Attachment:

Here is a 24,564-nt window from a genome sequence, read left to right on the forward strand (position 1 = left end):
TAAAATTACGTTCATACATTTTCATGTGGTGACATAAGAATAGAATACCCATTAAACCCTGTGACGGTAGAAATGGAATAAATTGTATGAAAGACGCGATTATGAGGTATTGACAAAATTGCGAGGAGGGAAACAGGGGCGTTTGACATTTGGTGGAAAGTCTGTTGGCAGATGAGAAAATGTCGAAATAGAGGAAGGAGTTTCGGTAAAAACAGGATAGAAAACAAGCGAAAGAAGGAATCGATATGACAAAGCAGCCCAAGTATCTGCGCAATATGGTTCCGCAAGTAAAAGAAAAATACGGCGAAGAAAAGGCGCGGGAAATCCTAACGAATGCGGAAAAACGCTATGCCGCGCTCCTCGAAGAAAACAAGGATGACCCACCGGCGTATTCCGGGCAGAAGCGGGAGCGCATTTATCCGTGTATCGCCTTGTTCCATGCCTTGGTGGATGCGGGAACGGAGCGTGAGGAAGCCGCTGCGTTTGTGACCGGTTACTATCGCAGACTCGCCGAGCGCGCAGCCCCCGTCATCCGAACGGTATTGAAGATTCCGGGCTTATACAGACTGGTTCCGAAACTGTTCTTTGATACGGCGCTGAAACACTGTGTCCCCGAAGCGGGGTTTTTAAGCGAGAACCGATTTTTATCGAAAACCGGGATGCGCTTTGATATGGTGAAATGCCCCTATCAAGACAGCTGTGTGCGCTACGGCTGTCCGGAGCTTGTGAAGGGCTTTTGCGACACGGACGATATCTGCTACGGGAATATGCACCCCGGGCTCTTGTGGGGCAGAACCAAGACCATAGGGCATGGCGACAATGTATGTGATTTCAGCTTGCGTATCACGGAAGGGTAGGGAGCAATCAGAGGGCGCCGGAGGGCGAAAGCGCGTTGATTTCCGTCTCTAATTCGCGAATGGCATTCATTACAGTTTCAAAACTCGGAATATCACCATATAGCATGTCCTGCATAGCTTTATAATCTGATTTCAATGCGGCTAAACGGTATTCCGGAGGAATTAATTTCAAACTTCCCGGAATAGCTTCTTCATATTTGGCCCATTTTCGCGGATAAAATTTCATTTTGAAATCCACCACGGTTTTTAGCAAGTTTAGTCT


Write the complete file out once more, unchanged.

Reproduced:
Here is a 24,564-nt window from a genome sequence, read left to right on the forward strand (position 1 = left end):
TAAAATTACGTTCATACATTTTCATGTGGTGACATAAGAATAGAATACCCATTAAACCCTGTGACGGTAGAAATGGAATAAATTGTATGAAAGACGCGATTATGAGGTATTGACAAAATTGCGAGGAGGGAAACAGGGGCGTTTGACATTTGGTGGAAAGTCTGTTGGCAGATGAGAAAATGTCGAAATAGAGGAAGGAGTTTCGGTAAAAACAGGATAGAAAACAAGCGAAAGAAGGAATCGATATGACAAAGCAGCCCAAGTATCTGCGCAATATGGTTCCGCAAGTAAAAGAAAAATACGGCGAAGAAAAGGCGCGGGAAATCCTAACGAATGCGGAAAAACGCTATGCCGCGCTCCTCGAAGAAAACAAGGATGACCCACCGGCGTATTCCGGGCAGAAGCGGGAGCGCATTTATCCGTGTATCGCCTTGTTCCATGCCTTGGTGGATGCGGGAACGGAGCGTGAGGAAGCCGCTGCGTTTGTGACCGGTTACTATCGCAGACTCGCCGAGCGCGCAGCCCCCGTCATCCGAACGGTATTGAAGATTCCGGGCTTATACAGACTGGTTCCGAAACTGTTCTTTGATACGGCGCTGAAACACTGTGTCCCCGAAGCGGGGTTTTTAAGCGAGAACCGATTTTTATCGAAAACCGGGATGCGCTTTGATATGGTGAAATGCCCCTATCAAGACAGCTGTGTGCGCTACGGCTGTCCGGAGCTTGTGAAGGGCTTTTGCGACACGGACGATATCTGCTACGGGAATATGCACCCCGGGCTCTTGTGGGGCAGAACCAAGACCATAGGGCATGGCGACAATGTATGTGATTTCAGCTTGCGTATCACGGAAGGGTAGGGAGCAATCAGAGGGCGCCGGAGGGCGAAAGCGCGTTGATTTCCGTCTCTAATTCGCGAATGGCATTCATTACAGTTTCAAAACTCGGAATATCACCATATAGCATGTCCTGCATAGCTTTATAATCTGATTTCAATGCGGCTAAACGGTATTCCGGAGGAATTAATTTCAAACTTCCCGGAATAGCTTCTTCATATTTGGCCCATTTTCGCGGATAAAATTTCATTTTGAAATCCACCACGGTTTTTAGCAAGTTTAGTCT